By Molly Youngkin
Focusing on British ladies writers' wisdom of historical Egypt, Youngkin exhibits the typically constrained yet pervasive representations of old Egyptian ladies of their written and visible works. photographs of Hathor, Isis, and Cleopatra prompted how British writers reminiscent of George Eliot and Edith Cooper got here to symbolize lady emancipation.
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Additional info for British Women Writers and the Reception of Ancient Egypt, 1840–1910: Imperialist Representations of Egyptian Women
To me . . there seem but three lines of future open to her when we depart [:] . . slave-mistress of the Turk [,] . . new liaison with some new Western lover, in all probability France [,] . . [or an] arrangement with the European Powers [,] . . political polyandria of the most odious and demoralizing kind. (127) 10 ● British Women Writers and Ancient Egypt This portrayal of Egypt as Cleopatra, who is always in alliance with some European power, often as its “slave-mistress,” draws heavily on the stereotypical view of Cleopatra as Eastern seductress, who can only bring trouble to England.
With a new leader, Khedive Tewfiq, in power and Evelyn Baring (Lord Cromer) in Egypt on behalf of Britain, Egyptian nationalists were unhappy, and the Egyptian cabinet declared war on Britain in 1882 (250–51). The British promptly defeated nationalist troops and began what turned out to be a 70-year occupation (253). Although the “Protectorate” would be lifted in 1922, Britain retained many of its powers until 1936, when the Anglo-Egyptian Treaty finally removed most of the “Reserved Points” that had ensured the British government’s power in Egypt (280).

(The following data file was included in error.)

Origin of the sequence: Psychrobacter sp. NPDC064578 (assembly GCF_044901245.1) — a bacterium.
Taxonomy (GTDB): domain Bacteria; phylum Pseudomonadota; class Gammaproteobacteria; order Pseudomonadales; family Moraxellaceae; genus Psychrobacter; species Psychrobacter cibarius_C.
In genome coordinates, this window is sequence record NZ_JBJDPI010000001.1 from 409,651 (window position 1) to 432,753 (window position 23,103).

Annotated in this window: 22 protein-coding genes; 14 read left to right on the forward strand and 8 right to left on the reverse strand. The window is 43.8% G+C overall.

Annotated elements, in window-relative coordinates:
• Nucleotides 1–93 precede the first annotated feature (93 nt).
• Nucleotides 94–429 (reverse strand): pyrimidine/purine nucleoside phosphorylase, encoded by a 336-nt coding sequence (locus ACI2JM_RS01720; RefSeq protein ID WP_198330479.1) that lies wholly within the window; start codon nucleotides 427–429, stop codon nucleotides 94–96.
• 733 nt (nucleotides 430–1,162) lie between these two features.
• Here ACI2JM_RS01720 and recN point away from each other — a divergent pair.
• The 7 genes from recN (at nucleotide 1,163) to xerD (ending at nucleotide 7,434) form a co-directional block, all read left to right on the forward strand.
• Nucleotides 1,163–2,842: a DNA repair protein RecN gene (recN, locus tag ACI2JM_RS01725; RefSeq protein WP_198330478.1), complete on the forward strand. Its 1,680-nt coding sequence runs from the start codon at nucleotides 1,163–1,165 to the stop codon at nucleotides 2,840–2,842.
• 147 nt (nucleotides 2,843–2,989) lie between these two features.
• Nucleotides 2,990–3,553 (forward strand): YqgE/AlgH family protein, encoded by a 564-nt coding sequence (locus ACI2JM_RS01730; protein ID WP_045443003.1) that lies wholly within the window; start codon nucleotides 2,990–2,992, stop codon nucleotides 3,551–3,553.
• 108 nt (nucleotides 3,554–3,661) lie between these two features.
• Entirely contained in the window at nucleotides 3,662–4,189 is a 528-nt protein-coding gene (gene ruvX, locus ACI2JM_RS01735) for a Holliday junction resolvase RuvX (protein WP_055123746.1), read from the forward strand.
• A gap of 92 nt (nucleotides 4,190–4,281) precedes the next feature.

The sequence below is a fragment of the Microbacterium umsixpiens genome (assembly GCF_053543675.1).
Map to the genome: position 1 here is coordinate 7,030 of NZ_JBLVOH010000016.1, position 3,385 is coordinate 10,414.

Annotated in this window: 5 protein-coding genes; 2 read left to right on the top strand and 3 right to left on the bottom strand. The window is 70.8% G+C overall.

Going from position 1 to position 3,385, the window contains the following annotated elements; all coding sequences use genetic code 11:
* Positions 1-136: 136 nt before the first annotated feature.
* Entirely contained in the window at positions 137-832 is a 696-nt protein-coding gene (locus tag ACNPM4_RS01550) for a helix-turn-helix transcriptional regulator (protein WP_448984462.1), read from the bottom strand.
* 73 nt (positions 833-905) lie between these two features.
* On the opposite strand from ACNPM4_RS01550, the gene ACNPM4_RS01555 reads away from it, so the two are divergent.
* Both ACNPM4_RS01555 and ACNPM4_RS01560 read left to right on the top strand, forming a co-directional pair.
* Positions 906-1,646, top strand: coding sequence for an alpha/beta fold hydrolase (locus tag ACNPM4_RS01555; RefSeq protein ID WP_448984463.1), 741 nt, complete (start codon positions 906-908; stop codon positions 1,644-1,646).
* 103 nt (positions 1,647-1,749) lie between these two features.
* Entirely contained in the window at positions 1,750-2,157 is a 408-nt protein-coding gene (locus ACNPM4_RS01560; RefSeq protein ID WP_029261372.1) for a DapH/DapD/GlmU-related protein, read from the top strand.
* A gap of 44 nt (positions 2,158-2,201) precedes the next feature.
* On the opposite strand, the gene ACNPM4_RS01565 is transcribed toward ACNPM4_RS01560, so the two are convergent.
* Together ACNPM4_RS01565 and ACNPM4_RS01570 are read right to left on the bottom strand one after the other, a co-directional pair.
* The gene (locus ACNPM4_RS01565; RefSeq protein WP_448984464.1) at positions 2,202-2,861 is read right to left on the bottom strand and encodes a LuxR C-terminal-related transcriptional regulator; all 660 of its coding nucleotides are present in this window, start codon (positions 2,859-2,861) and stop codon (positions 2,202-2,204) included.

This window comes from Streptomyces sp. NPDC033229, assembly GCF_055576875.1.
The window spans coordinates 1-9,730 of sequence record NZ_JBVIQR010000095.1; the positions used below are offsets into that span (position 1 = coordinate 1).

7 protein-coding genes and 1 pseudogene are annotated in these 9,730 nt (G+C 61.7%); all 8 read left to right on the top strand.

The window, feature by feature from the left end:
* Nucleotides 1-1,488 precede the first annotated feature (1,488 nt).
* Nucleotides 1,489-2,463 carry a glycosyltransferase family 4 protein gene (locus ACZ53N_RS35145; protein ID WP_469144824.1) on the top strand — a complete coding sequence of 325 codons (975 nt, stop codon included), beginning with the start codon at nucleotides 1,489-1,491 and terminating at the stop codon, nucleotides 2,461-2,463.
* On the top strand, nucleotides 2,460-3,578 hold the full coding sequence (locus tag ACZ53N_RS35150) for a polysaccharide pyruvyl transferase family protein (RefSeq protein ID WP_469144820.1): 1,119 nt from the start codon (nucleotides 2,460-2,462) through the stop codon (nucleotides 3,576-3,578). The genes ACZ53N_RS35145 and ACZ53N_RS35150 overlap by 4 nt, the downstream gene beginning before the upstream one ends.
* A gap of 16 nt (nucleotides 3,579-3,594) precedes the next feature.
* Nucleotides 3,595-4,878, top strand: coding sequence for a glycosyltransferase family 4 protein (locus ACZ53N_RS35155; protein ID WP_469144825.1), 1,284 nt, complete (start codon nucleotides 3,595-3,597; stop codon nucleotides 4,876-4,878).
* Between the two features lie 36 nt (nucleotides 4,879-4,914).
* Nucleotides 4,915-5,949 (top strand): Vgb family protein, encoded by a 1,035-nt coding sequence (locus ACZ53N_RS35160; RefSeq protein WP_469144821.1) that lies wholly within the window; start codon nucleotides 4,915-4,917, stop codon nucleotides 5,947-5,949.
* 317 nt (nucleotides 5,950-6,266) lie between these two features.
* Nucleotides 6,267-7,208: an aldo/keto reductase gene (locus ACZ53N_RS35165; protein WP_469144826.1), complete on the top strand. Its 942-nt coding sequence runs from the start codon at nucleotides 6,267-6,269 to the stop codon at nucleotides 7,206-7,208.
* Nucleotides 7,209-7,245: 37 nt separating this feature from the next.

Still, as I have shown in the introduction to this book, “color” remained an important factor in how British women responded to ancient cultures. As I discuss in the next section, British women writers often perceived Greek culture as “purely” white and Egyptian culture as composed of “mixed” races, another factor that encouraged British women writers to represent Greek goddesses rather than Egyptian ones when writing about their own emancipation. Other British Writers’ Representations of Ancient Egyptian Women The visions for emancipation produced by Nightingale, Eliot, Field, and Glyn should be seen in the context of other nineteenth-century British literary writers, both women and men, who incorporated ancient Egyptian imagery into their work.
British Women Writers and the Reception of Ancient Egypt, 1840–1910: Imperialist Representations of Egyptian Women by Molly Youngkin